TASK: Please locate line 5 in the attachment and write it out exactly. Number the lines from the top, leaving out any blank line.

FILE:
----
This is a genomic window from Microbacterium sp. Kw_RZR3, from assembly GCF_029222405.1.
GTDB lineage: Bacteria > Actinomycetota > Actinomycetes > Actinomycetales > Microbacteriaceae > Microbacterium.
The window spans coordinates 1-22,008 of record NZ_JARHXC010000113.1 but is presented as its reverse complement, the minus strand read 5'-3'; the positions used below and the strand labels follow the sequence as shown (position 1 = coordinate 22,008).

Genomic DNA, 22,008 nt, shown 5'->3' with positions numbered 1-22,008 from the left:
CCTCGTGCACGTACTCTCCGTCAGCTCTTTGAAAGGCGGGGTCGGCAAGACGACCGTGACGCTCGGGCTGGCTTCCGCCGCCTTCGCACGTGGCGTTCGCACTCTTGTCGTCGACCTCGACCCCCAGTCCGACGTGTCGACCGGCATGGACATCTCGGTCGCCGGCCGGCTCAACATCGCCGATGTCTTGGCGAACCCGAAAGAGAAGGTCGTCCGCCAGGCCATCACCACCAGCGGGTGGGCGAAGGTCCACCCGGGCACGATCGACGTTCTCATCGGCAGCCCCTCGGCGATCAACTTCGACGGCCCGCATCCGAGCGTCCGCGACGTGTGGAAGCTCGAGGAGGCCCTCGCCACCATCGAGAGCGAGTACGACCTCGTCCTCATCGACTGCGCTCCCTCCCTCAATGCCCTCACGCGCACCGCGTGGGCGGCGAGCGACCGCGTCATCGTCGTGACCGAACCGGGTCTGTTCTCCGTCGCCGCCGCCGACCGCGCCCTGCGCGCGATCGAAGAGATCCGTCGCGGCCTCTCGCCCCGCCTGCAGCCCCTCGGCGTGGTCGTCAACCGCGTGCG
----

CCTCGTGCACGTACTCTCCGTCAGCTCTTTGAAAGGCGGGGTCGGCAAGACGACCGTGACGCTCGGGCTGGCTTCCGCCGCCTTCGCACGTGGCGTTCGCACTCTTGTCGTCGACCTCGACCCCCAGTCCGACGTGTCGACCGGCATGGACATCTCGGTCGCCGGCCGGCTCAACATCGCCGATGTCTTGGCGAACCCGAAAGAGAAGGTCGTCCGCCAGGCCATCACCACCAGCGGGTGGGCGAAGGTCCACCCGGGCACGATCGACGTTCTCATCGGCAGCCCCTCGGCGATCAACTTCGACGGCCCGCATCCGAGCGTCCGCGACGTGTGGAAGCTCGAGGAGGCCCTCGCCACCATCGAGAGCGAGTACGACCTCGTCCTCATCGACTGCGCTCCCTCCCTCAATGCCCTCACGCGCACCGCGTGGGCGGCGAGCGACCGCGTCATCGTCGTGACCGAACCGGGTCTGTTCTCCGTCGCCGCCGCCGACCGCGCCCTGCGCGCGATCGAAGAGATCCGTCGCGGCCTCTCGCCCCGCCTGCAGCCCCTCGGCGTGGTCGTCAACCGCGTGCG